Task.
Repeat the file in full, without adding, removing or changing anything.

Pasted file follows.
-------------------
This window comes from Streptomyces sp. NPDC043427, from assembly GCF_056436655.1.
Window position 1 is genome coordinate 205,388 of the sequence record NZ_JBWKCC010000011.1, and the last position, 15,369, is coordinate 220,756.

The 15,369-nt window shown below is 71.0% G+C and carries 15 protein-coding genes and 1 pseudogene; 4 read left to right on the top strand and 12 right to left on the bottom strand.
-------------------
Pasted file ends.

This window comes from Streptomyces sp. NPDC043427, from assembly GCF_056436655.1.
Window position 1 is genome coordinate 205,388 of the sequence record NZ_JBWKCC010000011.1, and the last position, 15,369, is coordinate 220,756.

The 15,369-nt window shown below is 71.0% G+C and carries 15 protein-coding genes and 1 pseudogene; 4 read left to right on the top strand and 12 right to left on the bottom strand.